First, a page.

TPMS Reset-Ford Explorer 2002-2005 Tire Pressure Sensor

TPMS Reset: Ford Explorer 2002-2005 Tire Pressure Sensor

Ford Explorer 2002-2005 Tire Pressure Monitoring System TPMS Reset

Quick to follow procedure on how to reset/relearn the TPMS service maintenance indicator warning light on Ford Explorer for the year 2002, 2003, 2004 and 2005.

No special tools are required to perform this procedure.

1. Inflate all tires to the pressure listed on the placard.

2. Drive the vehicle above 30 MPH, for at least 15 minutes, to learn the new sensor IDs

 

 

 

About Ford Explorer

The third-generation Ford Explorer went on sale in January 2001 for the 2002 model year. Undergoing the first complete redesign since its introduction, the Explorer ended its direct model commonality with the Ford Ranger in favor of a purpose-built SUV design. Following a decline in demand for three-door SUVs, Ford developed the third-generation Explorer solely as a five-door wagon; the three-door Explorer Sport from the second generation continued production through the 2003 model year.

The primary objective behind the development of the model line was to make the Explorer more competitive in both domestic and export markets. Along with tuning the vehicle for higher-speed European driving, Ford also benchmarked the model line against the Lexus RX300 and the (then-in-development) Volkswagen Touareg. The Lincoln-Mercury division marketed the third-generation Explorer, with Mercury introducing a second generation of the Mercury Mountaineeer; Lincoln offered its first version of the Explorer, marketing the Lincoln Aviator from 2003 to 2005.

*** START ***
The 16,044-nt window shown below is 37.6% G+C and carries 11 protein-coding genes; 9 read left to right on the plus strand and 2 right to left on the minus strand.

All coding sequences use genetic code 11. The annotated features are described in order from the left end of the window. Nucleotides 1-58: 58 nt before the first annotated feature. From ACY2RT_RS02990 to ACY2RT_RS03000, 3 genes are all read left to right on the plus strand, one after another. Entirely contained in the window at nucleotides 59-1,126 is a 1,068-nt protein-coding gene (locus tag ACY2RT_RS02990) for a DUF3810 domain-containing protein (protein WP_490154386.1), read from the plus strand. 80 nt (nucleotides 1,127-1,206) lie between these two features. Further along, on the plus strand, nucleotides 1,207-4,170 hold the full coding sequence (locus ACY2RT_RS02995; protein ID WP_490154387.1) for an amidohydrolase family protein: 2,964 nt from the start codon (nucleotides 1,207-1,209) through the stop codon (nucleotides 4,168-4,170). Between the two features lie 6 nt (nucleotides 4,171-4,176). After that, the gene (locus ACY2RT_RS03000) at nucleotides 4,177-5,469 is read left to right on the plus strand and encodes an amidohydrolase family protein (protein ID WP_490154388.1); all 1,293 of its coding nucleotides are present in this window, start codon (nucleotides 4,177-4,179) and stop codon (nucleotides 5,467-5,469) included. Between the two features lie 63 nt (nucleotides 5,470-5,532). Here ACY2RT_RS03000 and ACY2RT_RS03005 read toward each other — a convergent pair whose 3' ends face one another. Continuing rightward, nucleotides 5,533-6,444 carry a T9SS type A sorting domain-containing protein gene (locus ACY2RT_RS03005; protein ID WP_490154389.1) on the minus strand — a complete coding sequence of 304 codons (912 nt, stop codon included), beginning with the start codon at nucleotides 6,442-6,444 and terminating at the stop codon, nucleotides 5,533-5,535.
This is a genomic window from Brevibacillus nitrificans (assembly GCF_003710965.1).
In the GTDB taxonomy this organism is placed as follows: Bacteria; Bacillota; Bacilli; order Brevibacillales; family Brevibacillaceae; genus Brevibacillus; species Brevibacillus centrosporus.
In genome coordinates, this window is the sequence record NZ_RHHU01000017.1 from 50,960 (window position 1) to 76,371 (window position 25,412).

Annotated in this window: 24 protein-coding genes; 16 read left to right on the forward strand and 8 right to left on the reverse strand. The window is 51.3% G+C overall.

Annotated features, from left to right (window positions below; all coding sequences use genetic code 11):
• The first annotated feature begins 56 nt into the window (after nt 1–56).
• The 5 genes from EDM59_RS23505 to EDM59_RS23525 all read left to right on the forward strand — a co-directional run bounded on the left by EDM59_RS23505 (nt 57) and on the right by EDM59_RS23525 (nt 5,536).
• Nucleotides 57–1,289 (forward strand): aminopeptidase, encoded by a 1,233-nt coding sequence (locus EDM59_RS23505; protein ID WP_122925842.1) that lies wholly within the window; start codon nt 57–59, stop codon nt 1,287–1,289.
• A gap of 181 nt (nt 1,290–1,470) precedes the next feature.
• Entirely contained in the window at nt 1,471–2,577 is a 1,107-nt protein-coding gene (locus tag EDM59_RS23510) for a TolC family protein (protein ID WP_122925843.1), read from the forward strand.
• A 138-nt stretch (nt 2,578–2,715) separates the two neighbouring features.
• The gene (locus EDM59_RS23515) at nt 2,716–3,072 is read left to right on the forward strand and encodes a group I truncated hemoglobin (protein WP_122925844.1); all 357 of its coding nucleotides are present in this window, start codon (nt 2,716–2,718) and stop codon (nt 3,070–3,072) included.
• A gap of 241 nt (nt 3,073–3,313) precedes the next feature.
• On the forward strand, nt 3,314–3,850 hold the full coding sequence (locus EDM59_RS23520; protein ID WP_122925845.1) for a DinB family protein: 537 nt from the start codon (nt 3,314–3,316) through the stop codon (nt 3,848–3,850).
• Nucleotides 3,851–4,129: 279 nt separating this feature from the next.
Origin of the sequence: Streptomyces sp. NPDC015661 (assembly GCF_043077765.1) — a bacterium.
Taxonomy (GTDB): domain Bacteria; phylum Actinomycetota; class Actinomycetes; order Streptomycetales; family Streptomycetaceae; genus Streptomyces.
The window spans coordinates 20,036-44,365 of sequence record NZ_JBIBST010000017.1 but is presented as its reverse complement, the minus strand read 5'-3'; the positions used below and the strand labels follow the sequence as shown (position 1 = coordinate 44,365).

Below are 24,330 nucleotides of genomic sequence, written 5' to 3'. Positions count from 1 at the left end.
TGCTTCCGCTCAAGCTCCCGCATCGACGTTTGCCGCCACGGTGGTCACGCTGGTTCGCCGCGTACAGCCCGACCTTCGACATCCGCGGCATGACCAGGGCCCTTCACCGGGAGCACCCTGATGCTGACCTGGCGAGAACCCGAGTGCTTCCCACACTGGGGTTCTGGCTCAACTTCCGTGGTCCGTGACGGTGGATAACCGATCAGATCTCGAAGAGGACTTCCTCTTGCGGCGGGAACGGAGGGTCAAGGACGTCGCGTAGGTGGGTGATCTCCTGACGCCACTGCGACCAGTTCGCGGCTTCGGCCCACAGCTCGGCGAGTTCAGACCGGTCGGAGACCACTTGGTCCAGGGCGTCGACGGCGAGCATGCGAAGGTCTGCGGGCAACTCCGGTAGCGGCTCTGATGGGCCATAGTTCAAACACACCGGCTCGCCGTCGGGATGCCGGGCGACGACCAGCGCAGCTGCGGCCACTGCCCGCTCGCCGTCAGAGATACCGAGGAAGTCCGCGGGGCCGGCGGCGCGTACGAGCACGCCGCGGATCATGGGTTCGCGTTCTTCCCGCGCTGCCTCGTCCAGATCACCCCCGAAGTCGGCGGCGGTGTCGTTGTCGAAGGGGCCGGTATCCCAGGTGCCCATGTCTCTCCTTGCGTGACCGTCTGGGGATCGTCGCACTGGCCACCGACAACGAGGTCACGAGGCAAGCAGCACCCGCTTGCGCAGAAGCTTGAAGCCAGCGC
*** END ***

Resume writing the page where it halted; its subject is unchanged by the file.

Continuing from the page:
The third-generation Explorer (design code U152) marked a major change in the model line, ending chassis commonality with the Ford Ranger. While still retaining body-on-frame construction, the U152 chassis was developed specifically for the third-generation Explorer (and its Lincoln-Mercury counterparts). The wheelbase was extended slightly, to 113.7 inches. Along with rear-wheel drive, the third-generation Explorer was offered with both four-wheel drive and permanent all-wheel drive.

Following the redesign of the front suspension of the previous-generation Explorer, Ford redesigned the suspension layout of the rear axle, replacing the leaf-sprung live rear axle with an independent rear axle located by two half-shafts (similar to the Ford MN12 chassis). The 4-wheel independent configuration was a first for Ford Motor Company trucks and American-market SUVs (with the exception of the HMMWV-derived Hummer H1). As with the previous generation, four-wheel disc brakes were standard with an anti-lock braking system. (Source Wiki)

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